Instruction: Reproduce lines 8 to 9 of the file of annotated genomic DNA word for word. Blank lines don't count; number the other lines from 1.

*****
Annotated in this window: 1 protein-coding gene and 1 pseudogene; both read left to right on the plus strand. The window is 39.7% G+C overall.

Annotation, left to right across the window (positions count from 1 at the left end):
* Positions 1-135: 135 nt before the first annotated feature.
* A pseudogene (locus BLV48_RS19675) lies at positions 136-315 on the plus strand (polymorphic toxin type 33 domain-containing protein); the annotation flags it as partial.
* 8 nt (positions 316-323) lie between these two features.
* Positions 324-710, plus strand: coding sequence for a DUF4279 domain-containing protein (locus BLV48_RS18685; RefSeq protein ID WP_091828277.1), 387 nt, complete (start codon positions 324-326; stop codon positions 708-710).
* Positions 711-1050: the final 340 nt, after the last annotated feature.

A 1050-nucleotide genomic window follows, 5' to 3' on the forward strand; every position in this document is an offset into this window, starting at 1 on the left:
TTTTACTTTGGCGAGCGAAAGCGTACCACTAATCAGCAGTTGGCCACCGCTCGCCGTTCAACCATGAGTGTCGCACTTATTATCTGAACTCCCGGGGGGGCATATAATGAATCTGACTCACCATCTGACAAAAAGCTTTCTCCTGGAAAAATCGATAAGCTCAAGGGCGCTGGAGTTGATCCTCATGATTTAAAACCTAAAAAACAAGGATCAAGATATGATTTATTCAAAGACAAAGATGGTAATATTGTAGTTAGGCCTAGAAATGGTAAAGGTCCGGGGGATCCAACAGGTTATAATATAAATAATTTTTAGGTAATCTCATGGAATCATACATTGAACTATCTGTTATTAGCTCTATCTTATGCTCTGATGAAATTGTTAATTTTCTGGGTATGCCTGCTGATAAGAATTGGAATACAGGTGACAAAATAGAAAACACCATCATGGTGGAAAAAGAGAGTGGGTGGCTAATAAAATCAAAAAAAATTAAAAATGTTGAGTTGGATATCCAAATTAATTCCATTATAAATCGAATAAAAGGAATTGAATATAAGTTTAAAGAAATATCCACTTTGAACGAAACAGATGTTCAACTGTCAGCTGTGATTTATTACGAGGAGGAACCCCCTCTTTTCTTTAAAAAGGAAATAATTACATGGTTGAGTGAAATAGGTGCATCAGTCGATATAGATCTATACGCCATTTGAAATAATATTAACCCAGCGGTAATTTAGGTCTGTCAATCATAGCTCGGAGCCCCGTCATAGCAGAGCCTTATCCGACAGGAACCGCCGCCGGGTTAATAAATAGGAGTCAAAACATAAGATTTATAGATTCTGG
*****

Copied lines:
A 1050-nucleotide genomic window follows, 5' to 3' on the forward strand; every position in this document is an offset into this window, starting at 1 on the left:
TTTTACTTTGGCGAGCGAAAGCGTACCACTAATCAGCAGTTGGCCACCGCTCGCCGTTCAACCATGAGTGTCGCACTTATTATCTGAACTCCCGGGGGGGCATATAATGAATCTGACTCACCATCTGACAAAAAGCTTTCTCCTGGAAAAATCGATAAGCTCAAGGGCGCTGGAGTTGATCCTCATGATTTAAAACCTAAAAAACAAGGATCAAGATATGATTTATTCAAAGACAAAGATGGTAATATTGTAGTTAGGCCTAGAAATGGTAAAGGTCCGGGGGATCCAACAGGTTATAATATAAATAATTTTTAGGTAATCTCATGGAATCATACATTGAACTATCTGTTATTAGCTCTATCTTATGCTCTGATGAAATTGTTAATTTTCTGGGTATGCCTGCTGATAAGAATTGGAATACAGGTGACAAAATAGAAAACACCATCATGGTGGAAAAAGAGAGTGGGTGGCTAATAAAATCAAAAAAAATTAAAAATGTTGAGTTGGATATCCAAATTAATTCCATTATAAATCGAATAAAAGGAATTGAATATAAGTTTAAAGAAATATCCACTTTGAACGAAACAGATGTTCAACTGTCAGCTGTGATTTATTACGAGGAGGAACCCCCTCTTTTCTTTAAAAAGGAAATAATTACATGGTTGAGTGAAATAGGTGCATCAGTCGATATAGATCTATACGCCATTTGAAATAATATTAACCCAGCGGTAATTTAGGTCTGTCAATCATAGCTCGGAGCCCCGTCATAGCAGAGCCTTATCCGACAGGAACCGCCGCCGGGTTAATAAATAGGAGTCAAAACATAAGATTTATAGATTCTGG